- Hardcover: 320 pages
- Publisher: Harvard University Press; 1st ed. edition (1 Oct. 2002)
- Language: English
- ISBN-10: 0674009363
- ISBN-13: 978-0674009363
- Product Dimensions: 21.5 x 14.6 x 2.6 cm
- Average Customer Review: 4.8 out of 5 stars See all reviews (16 customer reviews)
- Amazon Bestsellers Rank: 1,552,016 in Books (See Top 100 in Books)
Strangers to Ourselves: Discovering the Adaptive Unconscious Hardcover – 1 Oct 2002
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More About the Author
Strangers to Ourselves is certainly worth reading and reflecting upon. You will like this book. -- New Scientist 5 October 2002
There is much here to arouse interest and provoke thought in any reader... -- TLS, 13 August 2004
About the Author
Timothy D. Wilson is Sherrell J. Aston Professor of Psychology at the University of Virginia. --This text refers to the Paperback edition.
Inside This Book(Learn More)
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Top Customer Reviews
He argues that the adaptive unconscious automatically processes messages from our senses, and builds them into stories which generate emotions and states of alertness. Our conscious thoughts also build 'stories' to explain what is going on, but there is increasing evidence that people's consciously constructed self bears little correspondence to their nonconscious self. Wilson provides examples throughout the book, and discusses how we come to have conscious and nonconscious personalities. As an example people will often say that they are a better driver than average because their adaptive unconscious generates a 'feel good' feeling as a background for conscious thought, biasing people's self insight into their skills.
Wilson goes into many other areas of the minds working, including why our expectations of how we will feel in the future are usually wrong. He finally ends his broad ranging discussion with a few suggestions about how we can improve the accuracy of our self knowledge.
If you have ever wondered why self improvement is rarely effective, or why people accuse you of racism or sexism when you clearly hold no such views, this book is a useful and worthwhile read.
His final advice? People should think less about themselves, and try and change their behaviour instead.
Using anecdotal evidence and research results, some of which are intriguingly counter-intuitive, he then builds up an interesting and ultimately convincing description of what the adaptive unconscious is actually doing, and why. This in turn leads to some practical recommendations about how best to use your own non-conscious. And in a final section on judging the "goodness" of a self-story he even attempts to trim one corner of the post-modernist briar-patch of endless relativity.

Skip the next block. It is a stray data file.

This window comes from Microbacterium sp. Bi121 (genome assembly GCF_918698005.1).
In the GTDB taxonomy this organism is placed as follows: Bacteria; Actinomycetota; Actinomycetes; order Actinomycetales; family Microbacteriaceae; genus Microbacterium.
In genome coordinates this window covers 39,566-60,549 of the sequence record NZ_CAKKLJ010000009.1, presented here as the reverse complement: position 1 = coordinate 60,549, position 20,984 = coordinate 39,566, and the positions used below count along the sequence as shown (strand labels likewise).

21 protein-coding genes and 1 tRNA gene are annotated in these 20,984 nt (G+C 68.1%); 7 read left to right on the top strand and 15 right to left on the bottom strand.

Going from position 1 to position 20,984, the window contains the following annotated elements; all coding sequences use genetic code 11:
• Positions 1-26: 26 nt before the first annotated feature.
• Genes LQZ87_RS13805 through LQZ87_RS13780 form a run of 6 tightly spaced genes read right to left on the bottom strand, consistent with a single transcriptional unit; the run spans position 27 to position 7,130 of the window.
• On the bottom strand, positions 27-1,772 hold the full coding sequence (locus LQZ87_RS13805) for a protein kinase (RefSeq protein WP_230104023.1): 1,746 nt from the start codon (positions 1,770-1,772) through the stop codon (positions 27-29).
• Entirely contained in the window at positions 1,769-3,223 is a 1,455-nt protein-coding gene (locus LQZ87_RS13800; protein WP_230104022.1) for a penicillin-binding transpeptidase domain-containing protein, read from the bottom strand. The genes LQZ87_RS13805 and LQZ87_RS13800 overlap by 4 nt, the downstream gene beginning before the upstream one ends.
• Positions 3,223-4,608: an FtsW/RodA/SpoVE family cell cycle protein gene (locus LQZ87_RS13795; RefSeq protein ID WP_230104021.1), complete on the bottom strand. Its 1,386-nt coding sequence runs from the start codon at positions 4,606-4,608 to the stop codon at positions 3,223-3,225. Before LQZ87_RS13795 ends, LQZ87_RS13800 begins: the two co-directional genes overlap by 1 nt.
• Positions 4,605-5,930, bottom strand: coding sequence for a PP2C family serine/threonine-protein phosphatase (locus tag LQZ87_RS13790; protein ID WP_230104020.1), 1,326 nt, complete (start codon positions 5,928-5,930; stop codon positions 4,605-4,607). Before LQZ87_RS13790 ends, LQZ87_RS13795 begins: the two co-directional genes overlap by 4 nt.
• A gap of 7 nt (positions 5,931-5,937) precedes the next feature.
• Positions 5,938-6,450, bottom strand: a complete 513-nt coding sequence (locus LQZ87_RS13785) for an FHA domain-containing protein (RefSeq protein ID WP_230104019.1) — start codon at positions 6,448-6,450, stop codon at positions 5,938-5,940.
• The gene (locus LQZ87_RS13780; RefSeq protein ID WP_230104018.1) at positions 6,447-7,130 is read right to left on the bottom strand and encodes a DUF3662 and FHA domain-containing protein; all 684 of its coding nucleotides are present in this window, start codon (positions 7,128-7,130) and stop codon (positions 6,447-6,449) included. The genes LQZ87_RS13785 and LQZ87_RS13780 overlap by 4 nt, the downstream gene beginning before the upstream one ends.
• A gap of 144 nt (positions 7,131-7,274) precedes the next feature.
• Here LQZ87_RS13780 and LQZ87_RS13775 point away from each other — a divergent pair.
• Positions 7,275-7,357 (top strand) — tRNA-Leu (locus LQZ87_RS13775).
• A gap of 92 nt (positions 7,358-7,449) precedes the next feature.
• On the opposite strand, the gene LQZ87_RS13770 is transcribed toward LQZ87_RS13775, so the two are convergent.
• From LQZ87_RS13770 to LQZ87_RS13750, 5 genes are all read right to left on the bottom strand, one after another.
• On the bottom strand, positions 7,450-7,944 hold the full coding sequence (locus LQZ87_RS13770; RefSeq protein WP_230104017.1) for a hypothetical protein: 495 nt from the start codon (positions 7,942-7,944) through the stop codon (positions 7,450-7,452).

This is an enlightening and optimistic book which will stay in my mind. I'm glad to have read it.
Wilson points out that our brains are the result of life's evolutionary process. There is the ancient, rapidly responding elements inherited from ancient ancestors. There is also the rather cumbersome, plodding segment, more recently acquired by our species. In fact, it may be that which distinguishes our species. The ancient parts drive us to jump back when we see a long, slim, dark shape on the ground while walking in the woods. The newer, slower cognitive functions allow us to detect the object has bark and knots - it's a twig, not a snake. Although Wilson is anxious for us to understand our brains are based on an evolutionary foundation, he's quick to dismiss the nascent science of evolutionary psychology as "too extreme" in comparing us to other animals. His field is psychology, not ethology, and he's not willing to surrender his role.Read more ›
For those who like to give themselves a consistent narrative in life, yet constantly exhibit contradictory behaviour (most of us), there is clearly something fundamental that needs to be understood and changed. Wilson does a great job in shedding some light on this.
This work also so closely parallels that of Gurdjieff/Ouspensky, from decades ago, that is uncanny.
For anyone interested in getting to know -and working on - themselves, this is an extremely valuable book.
Most Recent Customer Reviews
A really different way of looking at personality and why we do what we do.
The author I feel spends a bit too much time proving he is not a Freudian which is not... Read more
This is well worth reading to help you understand how much we do consciously and unconsciously. Whilst I'm not fully signed up to Determinism, it seems that a lot of _what_ we do... Read morePublished on 11 Jan. 2014 by MarkN
I loved this book and would recommend it to anyone who has ever been puzzled by their own reactions or sudden insights and wandered "where did that come from? Read morePublished on 11 May 2013 by Mrs. P.H.Ashford
About halfway through the book the author makes reference to his colleague Daniel Gilbert,whose own book in this area, "Stumbling on Happiness" won the Royal Society prize and... Read morePublished on 1 Feb. 2012 by nicholas hargreaves
This is a really good introduction to dual-process psychology and contains chapters on how the adaptive unconscious (often called System 1 in other works) affects our control of... Read morePublished on 21 Jan. 2012 by Simon